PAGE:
Mike Benziger: You could say that biodynamic is one of the most advanced forms of organic farming so instead of using chemicals and fertilizers we replace those with plants and animals.

Jennifer Harrison: So you brought your family out here from New York and you are doing the traditional farming and wine making.  And then you throw in, we're going to go biodynamic—

Mike Benziger: I see where you are going, yeah my family is pretty conservative and so when some of us came up with the idea of going biodynamic it didn't really cut the mustard as you would say okay.  But we all realized that we needed to revive this property because it was going down.

Jennifer Harrison: To keep that from happening, fourteen family members trekked all the way to Europe where biodynamic methods are more common. Austrian philosopher Rudolf Steiner developed the method in the 1920s.  Here’s how it works: using no artificial pesticides or chemicals, it treats a farm as an independent sustainable ecosystem that protects property.

Colby Eierman: This is where we have planted plants that will attract beneficial insects the good bugs that will go out into the vineyard that will predate of the pest insects that could be…bring down the grapevines out there.

Jennifer Harrison: Animals graze for weed control, water is recycled onsite, growing and harvesting is sometimes done on the lunar calendar and nature rules supreme.  The earth, not the winemaker puts a flavor stamp on the wine.

Rodrigo Soto: Having a rich soil is going to produce a better vine and that vine is going be more independent and is going to bring up better flavors for the grapes and were going to be able to make better wine.

Jennifer Harrison: Benziger was the first vineyard in Napa or Sonoma County to earn the strict certification for biodynamic practices.  Winemaker Rodrigo Soto helped start the process.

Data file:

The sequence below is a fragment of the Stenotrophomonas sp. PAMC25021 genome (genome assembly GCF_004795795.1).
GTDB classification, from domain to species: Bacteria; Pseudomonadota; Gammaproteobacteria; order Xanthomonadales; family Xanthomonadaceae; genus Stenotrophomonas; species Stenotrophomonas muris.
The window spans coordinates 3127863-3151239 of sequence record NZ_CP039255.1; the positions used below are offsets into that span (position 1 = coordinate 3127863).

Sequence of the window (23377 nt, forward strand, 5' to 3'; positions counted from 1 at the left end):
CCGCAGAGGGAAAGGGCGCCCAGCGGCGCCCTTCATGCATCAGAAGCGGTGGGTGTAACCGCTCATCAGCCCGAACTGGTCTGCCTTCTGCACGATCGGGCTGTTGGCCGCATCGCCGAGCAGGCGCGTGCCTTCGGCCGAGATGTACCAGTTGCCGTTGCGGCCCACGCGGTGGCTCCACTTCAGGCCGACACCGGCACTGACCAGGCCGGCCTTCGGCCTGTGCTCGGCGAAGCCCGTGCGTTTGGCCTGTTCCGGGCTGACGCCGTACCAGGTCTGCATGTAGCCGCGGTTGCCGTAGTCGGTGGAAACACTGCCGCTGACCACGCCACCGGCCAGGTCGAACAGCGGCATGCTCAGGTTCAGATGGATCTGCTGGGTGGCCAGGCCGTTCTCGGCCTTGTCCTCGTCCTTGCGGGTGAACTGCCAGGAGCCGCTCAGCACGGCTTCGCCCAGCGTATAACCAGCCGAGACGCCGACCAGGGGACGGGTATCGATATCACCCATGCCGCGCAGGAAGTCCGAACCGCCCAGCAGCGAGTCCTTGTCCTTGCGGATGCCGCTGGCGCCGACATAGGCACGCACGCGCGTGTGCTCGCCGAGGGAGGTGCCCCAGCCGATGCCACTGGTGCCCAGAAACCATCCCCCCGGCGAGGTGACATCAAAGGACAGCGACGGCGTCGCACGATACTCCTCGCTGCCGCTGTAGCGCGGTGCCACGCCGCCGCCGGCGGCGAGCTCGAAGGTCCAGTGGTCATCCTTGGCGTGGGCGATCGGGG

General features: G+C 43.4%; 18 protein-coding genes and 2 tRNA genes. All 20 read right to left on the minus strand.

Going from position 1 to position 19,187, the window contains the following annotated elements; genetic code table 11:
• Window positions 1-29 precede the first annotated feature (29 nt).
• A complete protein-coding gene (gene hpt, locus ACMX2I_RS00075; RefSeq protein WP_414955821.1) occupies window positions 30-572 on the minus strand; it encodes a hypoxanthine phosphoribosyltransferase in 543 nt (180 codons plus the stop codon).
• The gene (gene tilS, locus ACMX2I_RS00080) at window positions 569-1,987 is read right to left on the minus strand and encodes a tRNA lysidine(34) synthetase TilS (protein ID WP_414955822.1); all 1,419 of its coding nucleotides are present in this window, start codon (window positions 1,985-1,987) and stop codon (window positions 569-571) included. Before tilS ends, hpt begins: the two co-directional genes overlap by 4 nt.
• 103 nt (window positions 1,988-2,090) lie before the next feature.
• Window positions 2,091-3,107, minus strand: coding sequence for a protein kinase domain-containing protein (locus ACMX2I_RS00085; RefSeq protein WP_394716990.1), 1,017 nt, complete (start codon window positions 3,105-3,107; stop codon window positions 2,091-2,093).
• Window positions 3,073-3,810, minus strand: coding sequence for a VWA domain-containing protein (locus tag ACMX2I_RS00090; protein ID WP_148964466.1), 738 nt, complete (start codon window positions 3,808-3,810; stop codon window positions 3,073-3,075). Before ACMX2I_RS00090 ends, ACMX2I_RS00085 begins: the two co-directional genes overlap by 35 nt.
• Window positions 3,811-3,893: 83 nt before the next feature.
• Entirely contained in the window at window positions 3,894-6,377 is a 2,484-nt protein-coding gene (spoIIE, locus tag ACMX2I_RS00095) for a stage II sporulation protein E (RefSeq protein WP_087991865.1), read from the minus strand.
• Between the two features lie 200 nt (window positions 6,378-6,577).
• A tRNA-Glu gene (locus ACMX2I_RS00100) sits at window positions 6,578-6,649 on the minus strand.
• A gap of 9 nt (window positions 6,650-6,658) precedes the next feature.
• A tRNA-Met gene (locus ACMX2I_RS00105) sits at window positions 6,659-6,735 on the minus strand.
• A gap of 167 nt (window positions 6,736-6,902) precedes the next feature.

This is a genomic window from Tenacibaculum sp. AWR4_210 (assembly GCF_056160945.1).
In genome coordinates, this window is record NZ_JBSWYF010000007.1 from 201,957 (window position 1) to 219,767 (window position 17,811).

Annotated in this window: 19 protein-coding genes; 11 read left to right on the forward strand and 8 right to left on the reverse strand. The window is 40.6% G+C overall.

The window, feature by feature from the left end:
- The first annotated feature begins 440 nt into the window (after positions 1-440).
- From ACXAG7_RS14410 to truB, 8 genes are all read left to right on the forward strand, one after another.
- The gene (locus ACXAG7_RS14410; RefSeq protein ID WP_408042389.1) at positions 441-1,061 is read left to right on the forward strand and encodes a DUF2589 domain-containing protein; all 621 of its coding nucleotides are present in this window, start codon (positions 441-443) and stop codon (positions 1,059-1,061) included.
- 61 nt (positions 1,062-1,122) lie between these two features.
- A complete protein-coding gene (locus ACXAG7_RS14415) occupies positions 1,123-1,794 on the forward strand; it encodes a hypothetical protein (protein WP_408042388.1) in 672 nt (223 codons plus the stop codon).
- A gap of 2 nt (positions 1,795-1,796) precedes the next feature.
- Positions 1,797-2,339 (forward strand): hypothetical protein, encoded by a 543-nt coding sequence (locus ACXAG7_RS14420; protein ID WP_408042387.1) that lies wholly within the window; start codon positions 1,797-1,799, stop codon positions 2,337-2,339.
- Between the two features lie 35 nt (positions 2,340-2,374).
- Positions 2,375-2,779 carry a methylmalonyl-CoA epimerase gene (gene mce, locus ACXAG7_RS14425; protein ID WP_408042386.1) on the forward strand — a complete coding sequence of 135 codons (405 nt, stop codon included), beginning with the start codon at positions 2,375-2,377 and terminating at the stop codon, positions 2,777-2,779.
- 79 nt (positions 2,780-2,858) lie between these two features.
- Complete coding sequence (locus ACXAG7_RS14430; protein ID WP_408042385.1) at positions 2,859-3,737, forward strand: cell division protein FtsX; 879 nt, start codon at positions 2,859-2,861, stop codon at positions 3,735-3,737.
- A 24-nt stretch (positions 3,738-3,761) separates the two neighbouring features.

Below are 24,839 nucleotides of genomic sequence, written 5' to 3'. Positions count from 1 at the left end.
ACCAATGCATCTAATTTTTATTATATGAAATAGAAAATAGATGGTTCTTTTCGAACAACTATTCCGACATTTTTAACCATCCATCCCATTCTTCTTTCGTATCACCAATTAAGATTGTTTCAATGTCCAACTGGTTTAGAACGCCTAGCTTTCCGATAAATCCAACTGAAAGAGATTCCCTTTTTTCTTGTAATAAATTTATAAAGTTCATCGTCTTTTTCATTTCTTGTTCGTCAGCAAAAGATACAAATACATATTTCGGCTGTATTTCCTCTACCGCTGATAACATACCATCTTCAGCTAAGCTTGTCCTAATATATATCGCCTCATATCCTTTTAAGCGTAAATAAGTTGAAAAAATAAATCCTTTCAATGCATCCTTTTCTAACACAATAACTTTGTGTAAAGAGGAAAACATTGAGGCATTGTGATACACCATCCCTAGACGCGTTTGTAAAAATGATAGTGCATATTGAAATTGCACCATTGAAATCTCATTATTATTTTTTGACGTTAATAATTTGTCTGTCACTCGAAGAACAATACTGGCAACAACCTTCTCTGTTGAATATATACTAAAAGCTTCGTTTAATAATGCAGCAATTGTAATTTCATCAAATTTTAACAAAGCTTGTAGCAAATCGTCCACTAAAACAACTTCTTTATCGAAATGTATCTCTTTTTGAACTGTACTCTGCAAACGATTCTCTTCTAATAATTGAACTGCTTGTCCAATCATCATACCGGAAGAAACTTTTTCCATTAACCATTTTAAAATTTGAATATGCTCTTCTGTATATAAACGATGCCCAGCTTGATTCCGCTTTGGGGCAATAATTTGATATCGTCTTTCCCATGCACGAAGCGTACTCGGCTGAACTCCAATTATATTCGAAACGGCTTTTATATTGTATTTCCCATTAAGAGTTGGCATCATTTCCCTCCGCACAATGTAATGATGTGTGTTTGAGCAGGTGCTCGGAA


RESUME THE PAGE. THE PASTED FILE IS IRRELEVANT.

Jennifer Harrison: Now when you say we knew we were going to get a few raisins, how did you know that?  Because of the weather this season or…

Rodrigo Soto: We are pushing the limits in terms of ripeness, we want these grapes to be very ripe so that they taste delicious so that the wine tastes delicious as well of course going through the vineyard every individual plant is different and some are better suited for weather over here and some are not.

Andrea Card: The ability to be able to come here and look at this piece of property and be able to taste it in the actual glass is an amazing attribute to the wine.  I love to know the fact of where my food came from and where the beverages I'm drinking came from.

Mike Benziger: When we first started this people thought we were crazy, but when they saw that the practices that we were doing made a lot of sense and they were reviving the land and our wines were getting better, then they became very interested in what we were doing.

Jennifer Harrison: And what they were doing was suddenly bringing life back to their land—bringing back butterflies and bees and a buzz of a different kind.